Let’s get real for a moment… unless a person solicits input on their weight, it’s entirely unhelpful to comment on it. Rarely, when someone gains weight, do they notice for the first time when it’s pointed out to them by another person.
A great rule for politeness is NEVER to acknowledge any physical trait that cannot be immediately changed. If someone has food in their teeth, for example, it’s nice to let them know as quietly as possible. A waistline, however, isn’t adjusted with a simple look in the mirror. Still, some people can’t help but comment on the size of people’s bodies, and honestly, words hurt! These comments add anxiety to social situations and damage trust between people.
So, what can a person do if they’re on the receiving end of these comments?
- Even if you think the other person is “well-meaning”, acknowledge within yourself that they have said something hurtful.
A friend, parent, or partner commenting on your weight may think they are coming from a place of care. In fact, they may be attempting to provide you care the only way they know how; even though this “care” has negative effects on mental health and self-esteem. Before you rush to justifying their comment, acknowledge YOUR feelings.
2. Understand that size is not the end-all-beat-all indicator of health.
Bodies are incredibly diverse. While weight is generally an indicator of health, it’s extremely unlikely that the person commenting has more information about your health journey than you do. Old standards, like BMI, are starting to be reconsidered.
3. Consider the source.
Often, comments about other people’s bodies will tell you more about the speaker than the receiver. If you have expressed no anxiety about your weight, the comment likely represents anxiety the other is feeling to stay trim.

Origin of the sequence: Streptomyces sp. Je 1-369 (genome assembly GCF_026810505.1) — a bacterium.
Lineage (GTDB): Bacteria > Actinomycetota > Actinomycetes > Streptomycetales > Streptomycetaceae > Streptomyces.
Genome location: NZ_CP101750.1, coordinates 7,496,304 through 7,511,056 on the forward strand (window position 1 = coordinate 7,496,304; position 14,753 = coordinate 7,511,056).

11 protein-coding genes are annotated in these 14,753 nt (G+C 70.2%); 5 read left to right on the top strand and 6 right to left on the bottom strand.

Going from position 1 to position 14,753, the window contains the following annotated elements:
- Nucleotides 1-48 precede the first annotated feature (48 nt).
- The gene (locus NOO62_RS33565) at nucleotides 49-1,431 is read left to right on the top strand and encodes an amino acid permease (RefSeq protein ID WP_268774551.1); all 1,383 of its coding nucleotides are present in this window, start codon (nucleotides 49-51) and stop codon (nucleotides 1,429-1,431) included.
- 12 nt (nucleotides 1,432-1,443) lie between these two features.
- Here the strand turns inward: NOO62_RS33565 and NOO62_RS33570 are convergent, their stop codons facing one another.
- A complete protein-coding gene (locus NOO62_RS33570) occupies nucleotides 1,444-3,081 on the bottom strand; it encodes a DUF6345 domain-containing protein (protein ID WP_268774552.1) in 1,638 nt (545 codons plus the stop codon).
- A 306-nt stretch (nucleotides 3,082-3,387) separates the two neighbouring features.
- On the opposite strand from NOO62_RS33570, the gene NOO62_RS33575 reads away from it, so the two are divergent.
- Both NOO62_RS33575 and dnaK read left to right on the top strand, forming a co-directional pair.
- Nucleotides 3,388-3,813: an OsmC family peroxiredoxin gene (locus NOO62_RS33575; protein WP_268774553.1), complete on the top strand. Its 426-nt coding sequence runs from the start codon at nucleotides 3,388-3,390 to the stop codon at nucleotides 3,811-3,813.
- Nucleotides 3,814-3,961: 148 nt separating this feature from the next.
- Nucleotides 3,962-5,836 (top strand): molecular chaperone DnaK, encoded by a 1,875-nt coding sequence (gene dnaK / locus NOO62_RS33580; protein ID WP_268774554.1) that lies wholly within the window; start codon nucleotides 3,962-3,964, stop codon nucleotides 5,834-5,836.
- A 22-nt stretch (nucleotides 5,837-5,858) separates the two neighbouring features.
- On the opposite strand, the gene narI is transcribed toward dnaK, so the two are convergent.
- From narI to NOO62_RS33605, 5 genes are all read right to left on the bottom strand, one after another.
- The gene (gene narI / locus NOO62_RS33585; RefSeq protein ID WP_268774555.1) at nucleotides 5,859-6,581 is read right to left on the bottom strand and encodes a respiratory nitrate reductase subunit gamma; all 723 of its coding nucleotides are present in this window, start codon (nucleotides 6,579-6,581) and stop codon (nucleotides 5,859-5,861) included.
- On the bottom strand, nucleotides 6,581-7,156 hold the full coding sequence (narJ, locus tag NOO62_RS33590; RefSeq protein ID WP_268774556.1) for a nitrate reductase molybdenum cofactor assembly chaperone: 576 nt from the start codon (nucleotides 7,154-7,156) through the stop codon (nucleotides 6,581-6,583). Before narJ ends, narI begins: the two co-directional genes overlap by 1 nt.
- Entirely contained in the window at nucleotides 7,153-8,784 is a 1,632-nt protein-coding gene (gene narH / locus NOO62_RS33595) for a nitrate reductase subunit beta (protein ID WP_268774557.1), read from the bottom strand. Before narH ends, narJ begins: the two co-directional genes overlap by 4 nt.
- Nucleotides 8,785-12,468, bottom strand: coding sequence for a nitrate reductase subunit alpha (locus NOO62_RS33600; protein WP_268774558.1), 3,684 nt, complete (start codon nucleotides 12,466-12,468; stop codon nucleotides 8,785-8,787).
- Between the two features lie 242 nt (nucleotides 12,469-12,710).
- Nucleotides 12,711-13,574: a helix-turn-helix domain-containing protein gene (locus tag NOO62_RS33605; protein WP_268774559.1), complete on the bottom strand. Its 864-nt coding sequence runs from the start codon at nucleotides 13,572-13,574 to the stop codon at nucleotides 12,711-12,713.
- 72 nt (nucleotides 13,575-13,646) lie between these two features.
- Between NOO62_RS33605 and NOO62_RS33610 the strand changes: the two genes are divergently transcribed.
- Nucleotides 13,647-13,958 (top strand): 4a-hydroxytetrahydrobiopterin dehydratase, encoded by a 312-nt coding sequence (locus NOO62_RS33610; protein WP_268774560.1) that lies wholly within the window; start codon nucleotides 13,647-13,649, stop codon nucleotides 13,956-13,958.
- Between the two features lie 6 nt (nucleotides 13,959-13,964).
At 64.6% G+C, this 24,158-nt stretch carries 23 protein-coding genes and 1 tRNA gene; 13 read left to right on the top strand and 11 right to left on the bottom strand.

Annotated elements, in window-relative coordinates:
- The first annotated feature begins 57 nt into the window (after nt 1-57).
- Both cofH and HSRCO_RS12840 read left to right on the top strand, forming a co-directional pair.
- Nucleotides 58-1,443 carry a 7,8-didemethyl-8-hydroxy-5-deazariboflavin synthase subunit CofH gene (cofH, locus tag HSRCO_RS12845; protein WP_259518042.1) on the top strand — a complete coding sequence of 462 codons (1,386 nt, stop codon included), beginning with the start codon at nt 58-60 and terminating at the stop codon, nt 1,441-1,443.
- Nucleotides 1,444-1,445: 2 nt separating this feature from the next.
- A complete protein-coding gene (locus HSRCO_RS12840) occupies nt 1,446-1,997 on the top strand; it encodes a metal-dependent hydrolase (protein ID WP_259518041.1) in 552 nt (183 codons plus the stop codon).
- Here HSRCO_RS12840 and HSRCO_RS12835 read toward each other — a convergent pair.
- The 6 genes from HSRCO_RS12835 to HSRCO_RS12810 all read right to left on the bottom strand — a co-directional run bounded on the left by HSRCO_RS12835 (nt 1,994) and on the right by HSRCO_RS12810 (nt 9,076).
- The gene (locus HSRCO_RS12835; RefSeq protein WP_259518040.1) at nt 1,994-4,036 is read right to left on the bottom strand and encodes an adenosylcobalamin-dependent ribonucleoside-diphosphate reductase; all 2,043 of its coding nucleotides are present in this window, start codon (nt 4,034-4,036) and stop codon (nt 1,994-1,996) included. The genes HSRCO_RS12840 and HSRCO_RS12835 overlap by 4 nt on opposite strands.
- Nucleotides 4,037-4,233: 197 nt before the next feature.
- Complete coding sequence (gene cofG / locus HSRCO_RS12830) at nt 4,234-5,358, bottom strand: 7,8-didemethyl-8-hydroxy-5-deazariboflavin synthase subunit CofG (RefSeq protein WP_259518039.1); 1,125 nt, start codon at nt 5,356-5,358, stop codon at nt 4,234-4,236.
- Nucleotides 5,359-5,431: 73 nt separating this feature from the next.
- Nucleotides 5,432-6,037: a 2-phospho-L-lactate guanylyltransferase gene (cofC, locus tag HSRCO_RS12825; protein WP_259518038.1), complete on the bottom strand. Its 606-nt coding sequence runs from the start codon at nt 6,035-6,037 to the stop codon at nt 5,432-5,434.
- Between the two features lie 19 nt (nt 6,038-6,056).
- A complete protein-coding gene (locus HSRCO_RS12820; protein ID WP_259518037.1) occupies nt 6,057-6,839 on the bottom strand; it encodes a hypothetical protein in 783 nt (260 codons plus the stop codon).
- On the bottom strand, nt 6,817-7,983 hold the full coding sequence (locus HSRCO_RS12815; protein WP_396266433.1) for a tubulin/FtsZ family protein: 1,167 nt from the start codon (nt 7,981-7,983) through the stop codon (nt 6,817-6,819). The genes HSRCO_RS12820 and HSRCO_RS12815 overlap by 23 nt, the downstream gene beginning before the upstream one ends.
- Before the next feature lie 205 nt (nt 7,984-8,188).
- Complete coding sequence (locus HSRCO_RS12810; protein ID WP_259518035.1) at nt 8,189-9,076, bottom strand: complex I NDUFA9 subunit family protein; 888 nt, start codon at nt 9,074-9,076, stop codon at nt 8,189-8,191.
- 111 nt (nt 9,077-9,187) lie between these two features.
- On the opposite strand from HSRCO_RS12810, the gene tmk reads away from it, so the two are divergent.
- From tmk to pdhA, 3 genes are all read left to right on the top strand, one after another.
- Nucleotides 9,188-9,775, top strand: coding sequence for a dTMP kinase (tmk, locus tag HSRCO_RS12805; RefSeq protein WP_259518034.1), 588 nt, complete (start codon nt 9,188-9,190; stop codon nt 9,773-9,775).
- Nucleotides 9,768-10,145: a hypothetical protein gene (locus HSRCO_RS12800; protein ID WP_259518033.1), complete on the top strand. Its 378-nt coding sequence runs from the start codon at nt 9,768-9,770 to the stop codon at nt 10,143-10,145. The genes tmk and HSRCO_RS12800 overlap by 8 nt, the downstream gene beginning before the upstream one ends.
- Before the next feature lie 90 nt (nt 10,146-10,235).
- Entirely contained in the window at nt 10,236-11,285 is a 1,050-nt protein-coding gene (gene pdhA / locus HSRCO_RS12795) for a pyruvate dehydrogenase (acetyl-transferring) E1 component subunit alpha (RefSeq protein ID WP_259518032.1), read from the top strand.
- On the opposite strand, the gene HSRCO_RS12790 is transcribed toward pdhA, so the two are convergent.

Depending on your appraisal of step three, choose one of the following:
4. Attempt to adjust the speaker’s behavior, using “I statements”.
If your relationship to this person is valuable to you, speak your feelings clearly and attempt to redirect the energy. Consider the following responses: “I know that you care about my health and I appreciate your effort, but *I* feel discouraged when you focus on my weight. Maybe you could join me on a walk, so we can use your support more effectively,” “Mom, I understand that you’re speaking from love, but *I* feel this has put up a wall in our relationship. Maybe it would be better if we only talked about this when I feel I need your input.”
5. If all else fails…abandon ship!
This is not the implication that everyone who comments on weight should be shunned, but get real… if every conversation between two parties is about one party’s appearance, there’s not much relationship going on! Just as people are tasked with protecting and preserving their physical health, a person has to make decisions to protect their mental health. If you’re already in the process of losing weight or you’re more than happy at the weight you are, it’s unnecessary to have the same conversation over and over, again.